We look forward to working with HUD and the entire administration to ensure the final AFFH rule is effective and beneficial to everyone in this nation, and we urge the administration to move forward swiftly with the rulemaking and implementation process.

The following organizations authored the statement:

American Civil Liberties Union

Americans for Financial Reform Education Fund

Asian Real Estate Association of America (AREAA)

Autistic Self Advocacy Network

Center for Disability Rights

Consumer Federation of America

Habitat for Humanity International

Justice in Aging

Lawyers’ Committee for Civil Rights under Law


NAACP Legal Defense and Educational Fund, Inc.

National Association for Latino Community Asset Builders

National Association of Affordable Housing Lenders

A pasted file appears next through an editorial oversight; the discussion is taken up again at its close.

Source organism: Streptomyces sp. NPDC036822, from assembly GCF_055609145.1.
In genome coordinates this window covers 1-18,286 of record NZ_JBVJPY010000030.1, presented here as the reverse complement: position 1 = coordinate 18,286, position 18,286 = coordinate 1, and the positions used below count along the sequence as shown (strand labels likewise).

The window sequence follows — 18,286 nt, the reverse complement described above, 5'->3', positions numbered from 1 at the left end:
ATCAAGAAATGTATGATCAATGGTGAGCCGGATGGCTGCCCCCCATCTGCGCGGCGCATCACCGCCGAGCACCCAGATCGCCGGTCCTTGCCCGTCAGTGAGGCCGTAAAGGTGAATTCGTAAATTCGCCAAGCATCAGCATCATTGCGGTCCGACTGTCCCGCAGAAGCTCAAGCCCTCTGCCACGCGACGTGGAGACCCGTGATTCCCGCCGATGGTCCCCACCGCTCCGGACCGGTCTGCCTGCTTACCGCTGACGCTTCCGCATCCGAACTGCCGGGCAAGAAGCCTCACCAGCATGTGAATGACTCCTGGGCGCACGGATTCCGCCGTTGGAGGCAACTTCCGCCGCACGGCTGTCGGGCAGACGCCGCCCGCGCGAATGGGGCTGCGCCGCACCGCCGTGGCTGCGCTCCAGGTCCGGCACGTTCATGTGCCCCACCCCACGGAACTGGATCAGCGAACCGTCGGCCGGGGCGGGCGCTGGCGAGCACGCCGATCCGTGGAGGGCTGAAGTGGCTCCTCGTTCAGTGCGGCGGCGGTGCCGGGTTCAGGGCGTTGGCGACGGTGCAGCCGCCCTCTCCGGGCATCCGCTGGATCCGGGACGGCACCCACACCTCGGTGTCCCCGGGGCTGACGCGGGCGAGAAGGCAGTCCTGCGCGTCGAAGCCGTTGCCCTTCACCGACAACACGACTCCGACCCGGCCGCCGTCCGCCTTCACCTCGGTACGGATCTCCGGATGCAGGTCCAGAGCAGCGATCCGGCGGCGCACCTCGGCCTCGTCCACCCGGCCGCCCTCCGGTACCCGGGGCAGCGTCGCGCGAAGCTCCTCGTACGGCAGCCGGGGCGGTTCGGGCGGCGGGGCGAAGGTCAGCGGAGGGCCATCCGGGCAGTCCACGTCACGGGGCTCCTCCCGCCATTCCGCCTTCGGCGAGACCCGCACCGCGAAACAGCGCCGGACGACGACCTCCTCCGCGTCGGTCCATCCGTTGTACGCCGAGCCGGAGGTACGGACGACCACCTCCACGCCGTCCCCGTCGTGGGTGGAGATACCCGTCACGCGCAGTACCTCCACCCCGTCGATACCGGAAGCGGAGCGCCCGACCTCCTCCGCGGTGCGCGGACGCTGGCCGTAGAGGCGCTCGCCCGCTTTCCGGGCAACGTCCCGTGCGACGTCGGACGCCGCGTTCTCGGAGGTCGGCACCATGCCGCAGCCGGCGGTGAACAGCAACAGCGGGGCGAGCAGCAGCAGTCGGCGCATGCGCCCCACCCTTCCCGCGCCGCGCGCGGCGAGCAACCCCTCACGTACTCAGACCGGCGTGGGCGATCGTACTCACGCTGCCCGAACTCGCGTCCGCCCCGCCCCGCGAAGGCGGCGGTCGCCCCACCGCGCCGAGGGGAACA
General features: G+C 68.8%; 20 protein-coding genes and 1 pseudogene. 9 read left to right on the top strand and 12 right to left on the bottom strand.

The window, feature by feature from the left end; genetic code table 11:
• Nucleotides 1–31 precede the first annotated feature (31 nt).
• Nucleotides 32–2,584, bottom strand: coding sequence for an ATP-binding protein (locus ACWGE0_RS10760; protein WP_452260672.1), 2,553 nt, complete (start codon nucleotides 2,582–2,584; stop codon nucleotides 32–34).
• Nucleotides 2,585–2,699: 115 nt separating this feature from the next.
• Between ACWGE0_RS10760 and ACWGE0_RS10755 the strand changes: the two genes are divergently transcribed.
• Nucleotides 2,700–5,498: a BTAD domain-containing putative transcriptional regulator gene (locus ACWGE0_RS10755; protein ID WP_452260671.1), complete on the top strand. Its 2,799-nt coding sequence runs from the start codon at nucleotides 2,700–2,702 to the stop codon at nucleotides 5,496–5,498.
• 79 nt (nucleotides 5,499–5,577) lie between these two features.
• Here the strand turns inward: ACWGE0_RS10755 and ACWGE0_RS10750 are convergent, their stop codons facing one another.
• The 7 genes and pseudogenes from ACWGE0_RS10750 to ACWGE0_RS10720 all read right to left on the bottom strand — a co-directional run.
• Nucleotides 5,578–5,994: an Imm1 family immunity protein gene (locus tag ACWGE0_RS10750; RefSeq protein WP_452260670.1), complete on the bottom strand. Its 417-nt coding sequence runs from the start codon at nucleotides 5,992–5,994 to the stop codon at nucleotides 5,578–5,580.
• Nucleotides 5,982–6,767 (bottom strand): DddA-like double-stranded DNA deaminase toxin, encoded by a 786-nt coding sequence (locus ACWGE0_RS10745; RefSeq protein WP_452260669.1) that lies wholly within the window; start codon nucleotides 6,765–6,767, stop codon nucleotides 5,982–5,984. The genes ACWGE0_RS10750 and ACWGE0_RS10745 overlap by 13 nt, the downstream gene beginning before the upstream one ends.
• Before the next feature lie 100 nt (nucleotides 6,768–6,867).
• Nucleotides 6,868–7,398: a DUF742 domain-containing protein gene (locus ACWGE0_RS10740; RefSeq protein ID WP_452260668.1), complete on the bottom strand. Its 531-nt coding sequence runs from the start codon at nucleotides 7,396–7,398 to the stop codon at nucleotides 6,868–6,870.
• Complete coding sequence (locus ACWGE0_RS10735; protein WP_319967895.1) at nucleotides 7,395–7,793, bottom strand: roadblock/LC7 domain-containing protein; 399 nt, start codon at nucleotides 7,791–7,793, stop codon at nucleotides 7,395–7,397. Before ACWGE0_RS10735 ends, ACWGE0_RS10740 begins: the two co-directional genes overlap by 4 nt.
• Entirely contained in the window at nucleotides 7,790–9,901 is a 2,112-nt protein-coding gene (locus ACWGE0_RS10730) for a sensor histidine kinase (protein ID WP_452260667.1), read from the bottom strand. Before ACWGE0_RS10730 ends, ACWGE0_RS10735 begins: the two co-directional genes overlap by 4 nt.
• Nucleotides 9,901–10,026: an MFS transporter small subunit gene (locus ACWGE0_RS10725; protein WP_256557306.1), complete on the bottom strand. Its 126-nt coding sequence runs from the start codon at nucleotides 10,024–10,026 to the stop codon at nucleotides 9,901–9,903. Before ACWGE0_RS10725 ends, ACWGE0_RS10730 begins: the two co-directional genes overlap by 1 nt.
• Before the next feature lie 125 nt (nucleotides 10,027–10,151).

National Association of Hispanic Real Estate Professionals

National Association of Real Estate Brokers Inc.

National Coalition for Asian Pacific American Community Development (National CAPACD)

National Coalition for the Homeless

National Coalition on Black Civic Participation

National Community Reinvestment Coalition

National Community Stabilization Trust

National Consumer Law Center (on behalf of its low-income clients)

National Council of State Housing Agencies

National Fair Housing Alliance

National Low Income Housing Coalition

National Housing Conference

National Housing Law Project

National Urban League

National Women’s Law Center


Poverty & Race Research Action Council (PRRAC)

Prosperity Now

The Redress Movement

Smart Growth America

TheCaseMade Incorporated

True Colors United


About The Author

Disclaimer: the views expressed by guest writers are strictly those of the author and may not reflect the views of the Vanguard, its editor, or its editorial board.